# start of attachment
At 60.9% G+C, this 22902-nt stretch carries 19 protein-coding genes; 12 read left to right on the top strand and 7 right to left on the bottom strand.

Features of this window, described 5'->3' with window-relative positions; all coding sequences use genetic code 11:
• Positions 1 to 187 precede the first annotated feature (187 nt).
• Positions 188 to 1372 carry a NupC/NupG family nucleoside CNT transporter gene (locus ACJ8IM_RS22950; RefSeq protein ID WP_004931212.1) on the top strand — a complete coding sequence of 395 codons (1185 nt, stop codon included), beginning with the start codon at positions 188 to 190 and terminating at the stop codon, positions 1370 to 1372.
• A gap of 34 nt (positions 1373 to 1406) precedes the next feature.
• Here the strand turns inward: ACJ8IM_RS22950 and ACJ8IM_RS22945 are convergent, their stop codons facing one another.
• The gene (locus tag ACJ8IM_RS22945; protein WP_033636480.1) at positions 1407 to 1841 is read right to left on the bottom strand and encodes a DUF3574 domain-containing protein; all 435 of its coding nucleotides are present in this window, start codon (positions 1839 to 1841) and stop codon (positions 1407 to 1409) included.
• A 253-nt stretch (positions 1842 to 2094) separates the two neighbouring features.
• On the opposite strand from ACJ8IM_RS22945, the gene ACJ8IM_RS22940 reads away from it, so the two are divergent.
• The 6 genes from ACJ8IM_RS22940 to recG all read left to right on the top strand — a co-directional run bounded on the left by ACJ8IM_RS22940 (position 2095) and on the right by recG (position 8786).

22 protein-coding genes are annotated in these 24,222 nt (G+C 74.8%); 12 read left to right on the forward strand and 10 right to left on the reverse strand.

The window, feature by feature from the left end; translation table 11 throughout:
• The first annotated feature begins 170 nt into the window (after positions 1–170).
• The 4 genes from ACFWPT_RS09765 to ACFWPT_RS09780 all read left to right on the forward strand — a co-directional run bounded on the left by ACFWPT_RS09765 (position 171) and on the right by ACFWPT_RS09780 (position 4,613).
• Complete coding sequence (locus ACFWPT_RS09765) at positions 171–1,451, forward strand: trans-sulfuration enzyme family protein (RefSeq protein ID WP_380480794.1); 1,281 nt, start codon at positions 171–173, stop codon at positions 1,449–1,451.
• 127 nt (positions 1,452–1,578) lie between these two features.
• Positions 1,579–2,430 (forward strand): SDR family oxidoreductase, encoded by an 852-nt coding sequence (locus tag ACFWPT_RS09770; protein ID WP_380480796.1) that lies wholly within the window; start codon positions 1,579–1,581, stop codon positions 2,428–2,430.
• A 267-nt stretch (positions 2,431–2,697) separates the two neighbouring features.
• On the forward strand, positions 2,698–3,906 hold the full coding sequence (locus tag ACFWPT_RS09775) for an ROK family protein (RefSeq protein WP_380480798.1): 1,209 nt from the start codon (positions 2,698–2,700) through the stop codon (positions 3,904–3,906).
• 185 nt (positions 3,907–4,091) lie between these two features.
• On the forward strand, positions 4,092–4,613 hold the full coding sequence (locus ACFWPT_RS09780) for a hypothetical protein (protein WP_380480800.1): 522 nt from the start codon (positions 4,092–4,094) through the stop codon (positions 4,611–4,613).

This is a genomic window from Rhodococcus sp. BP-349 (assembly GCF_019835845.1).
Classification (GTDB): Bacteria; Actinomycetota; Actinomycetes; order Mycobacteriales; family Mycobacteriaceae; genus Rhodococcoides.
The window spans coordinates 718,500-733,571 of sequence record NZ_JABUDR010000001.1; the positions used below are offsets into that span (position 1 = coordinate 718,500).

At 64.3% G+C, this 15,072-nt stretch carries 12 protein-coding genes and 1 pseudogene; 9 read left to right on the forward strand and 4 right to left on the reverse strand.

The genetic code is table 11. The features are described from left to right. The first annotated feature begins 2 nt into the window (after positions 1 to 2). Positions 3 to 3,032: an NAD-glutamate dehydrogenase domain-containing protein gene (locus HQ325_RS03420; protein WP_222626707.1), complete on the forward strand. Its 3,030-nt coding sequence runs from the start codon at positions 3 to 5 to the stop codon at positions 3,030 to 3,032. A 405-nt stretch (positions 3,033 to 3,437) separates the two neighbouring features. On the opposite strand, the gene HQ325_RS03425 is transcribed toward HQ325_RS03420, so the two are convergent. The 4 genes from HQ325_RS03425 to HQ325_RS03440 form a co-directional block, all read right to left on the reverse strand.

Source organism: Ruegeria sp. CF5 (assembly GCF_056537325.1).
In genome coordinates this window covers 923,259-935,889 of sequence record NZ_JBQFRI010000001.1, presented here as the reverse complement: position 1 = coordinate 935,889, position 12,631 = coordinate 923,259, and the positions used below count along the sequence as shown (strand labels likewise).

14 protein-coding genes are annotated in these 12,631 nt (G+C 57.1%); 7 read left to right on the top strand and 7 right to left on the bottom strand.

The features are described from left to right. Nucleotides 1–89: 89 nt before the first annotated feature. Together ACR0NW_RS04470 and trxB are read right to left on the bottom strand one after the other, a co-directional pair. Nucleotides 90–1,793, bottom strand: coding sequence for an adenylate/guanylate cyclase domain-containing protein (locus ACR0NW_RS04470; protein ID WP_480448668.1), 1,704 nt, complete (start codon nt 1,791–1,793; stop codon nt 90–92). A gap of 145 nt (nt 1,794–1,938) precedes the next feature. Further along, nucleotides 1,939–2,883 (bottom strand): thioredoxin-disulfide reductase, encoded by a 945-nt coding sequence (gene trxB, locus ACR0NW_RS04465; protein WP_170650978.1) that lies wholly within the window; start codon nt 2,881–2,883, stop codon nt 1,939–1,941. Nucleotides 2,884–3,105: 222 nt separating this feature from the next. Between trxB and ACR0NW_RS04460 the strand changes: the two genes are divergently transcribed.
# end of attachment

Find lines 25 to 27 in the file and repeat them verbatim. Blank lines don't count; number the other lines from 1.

At 64.3% G+C, this 15,072-nt stretch carries 12 protein-coding genes and 1 pseudogene; 9 read left to right on the forward strand and 4 right to left on the reverse strand.

The genetic code is table 11. The features are described from left to right. The first annotated feature begins 2 nt into the window (after positions 1 to 2). Positions 3 to 3,032: an NAD-glutamate dehydrogenase domain-containing protein gene (locus HQ325_RS03420; protein WP_222626707.1), complete on the forward strand. Its 3,030-nt coding sequence runs from the start codon at positions 3 to 5 to the stop codon at positions 3,030 to 3,032. A 405-nt stretch (positions 3,033 to 3,437) separates the two neighbouring features. On the opposite strand, the gene HQ325_RS03425 is transcribed toward HQ325_RS03420, so the two are convergent. The 4 genes from HQ325_RS03425 to HQ325_RS03440 form a co-directional block, all read right to left on the reverse strand.

Source organism: Ruegeria sp. CF5 (assembly GCF_056537325.1).